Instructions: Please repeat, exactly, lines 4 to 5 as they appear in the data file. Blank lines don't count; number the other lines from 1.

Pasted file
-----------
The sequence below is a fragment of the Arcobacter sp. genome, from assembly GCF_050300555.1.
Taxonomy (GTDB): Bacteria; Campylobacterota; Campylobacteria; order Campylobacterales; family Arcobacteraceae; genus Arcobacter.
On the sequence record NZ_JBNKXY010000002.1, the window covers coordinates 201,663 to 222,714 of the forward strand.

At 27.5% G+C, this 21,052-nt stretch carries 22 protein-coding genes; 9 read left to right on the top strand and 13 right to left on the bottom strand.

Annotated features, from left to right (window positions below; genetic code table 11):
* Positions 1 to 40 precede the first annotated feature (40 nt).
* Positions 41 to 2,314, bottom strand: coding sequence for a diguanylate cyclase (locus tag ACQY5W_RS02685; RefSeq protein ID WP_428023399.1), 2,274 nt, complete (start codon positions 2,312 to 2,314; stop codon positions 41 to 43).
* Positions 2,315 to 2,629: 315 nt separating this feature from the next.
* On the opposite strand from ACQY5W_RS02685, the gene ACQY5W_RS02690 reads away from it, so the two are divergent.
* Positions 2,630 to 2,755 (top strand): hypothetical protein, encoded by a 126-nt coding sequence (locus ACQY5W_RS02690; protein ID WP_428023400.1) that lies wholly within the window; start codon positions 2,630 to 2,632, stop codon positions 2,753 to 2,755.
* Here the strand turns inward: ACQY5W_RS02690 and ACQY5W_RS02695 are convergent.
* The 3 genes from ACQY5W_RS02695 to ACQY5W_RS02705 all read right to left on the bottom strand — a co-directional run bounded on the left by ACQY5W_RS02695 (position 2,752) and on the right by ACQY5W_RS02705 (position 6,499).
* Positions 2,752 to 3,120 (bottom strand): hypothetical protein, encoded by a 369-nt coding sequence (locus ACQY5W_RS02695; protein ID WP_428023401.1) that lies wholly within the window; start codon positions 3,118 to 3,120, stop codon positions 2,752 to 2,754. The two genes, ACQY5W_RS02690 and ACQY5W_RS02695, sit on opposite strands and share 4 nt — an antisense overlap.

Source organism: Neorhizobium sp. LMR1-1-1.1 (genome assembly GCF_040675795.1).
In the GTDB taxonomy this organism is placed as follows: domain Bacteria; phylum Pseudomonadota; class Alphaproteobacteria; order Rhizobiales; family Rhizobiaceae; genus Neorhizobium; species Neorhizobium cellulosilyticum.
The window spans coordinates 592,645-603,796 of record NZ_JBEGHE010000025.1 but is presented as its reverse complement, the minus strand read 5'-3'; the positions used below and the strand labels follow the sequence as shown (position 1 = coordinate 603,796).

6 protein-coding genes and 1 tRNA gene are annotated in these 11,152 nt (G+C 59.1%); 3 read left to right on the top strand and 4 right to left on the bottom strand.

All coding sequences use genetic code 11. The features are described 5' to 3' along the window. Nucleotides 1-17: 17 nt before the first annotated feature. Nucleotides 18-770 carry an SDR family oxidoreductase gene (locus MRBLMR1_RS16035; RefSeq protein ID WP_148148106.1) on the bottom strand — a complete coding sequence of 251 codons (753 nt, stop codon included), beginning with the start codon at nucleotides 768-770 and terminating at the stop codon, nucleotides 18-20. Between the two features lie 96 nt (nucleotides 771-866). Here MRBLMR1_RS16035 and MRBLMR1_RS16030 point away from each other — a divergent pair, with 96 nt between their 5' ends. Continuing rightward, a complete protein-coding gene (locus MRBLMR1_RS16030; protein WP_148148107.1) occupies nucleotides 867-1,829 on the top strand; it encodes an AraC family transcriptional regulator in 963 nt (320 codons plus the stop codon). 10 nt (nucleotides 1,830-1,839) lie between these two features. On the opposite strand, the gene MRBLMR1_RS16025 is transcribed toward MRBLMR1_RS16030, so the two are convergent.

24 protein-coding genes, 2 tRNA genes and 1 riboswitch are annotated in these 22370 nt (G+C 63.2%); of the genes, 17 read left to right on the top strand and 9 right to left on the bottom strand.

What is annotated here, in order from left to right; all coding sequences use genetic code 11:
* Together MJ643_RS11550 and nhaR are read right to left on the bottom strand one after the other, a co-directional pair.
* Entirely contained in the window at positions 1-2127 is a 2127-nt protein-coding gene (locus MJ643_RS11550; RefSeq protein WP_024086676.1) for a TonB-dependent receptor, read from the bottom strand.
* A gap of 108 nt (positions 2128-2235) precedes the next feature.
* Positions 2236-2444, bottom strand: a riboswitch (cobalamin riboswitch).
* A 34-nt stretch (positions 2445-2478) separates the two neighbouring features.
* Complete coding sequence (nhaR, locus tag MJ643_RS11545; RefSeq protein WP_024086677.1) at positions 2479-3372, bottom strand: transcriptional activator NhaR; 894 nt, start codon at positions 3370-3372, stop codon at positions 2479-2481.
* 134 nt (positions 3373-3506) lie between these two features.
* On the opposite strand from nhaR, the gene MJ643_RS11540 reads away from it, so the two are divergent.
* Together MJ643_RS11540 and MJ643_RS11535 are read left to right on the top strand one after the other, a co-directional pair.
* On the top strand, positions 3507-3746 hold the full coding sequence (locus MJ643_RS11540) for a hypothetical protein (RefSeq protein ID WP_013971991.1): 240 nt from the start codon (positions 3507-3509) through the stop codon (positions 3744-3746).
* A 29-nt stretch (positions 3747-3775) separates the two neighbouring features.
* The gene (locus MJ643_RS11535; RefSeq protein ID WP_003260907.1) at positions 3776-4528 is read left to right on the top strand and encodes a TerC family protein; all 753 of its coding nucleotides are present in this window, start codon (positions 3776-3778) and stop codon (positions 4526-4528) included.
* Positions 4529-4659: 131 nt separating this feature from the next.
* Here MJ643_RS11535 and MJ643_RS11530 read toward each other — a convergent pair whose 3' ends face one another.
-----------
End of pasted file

At 27.5% G+C, this 21,052-nt stretch carries 22 protein-coding genes; 9 read left to right on the top strand and 13 right to left on the bottom strand.

Annotated features, from left to right (window positions below; genetic code table 11):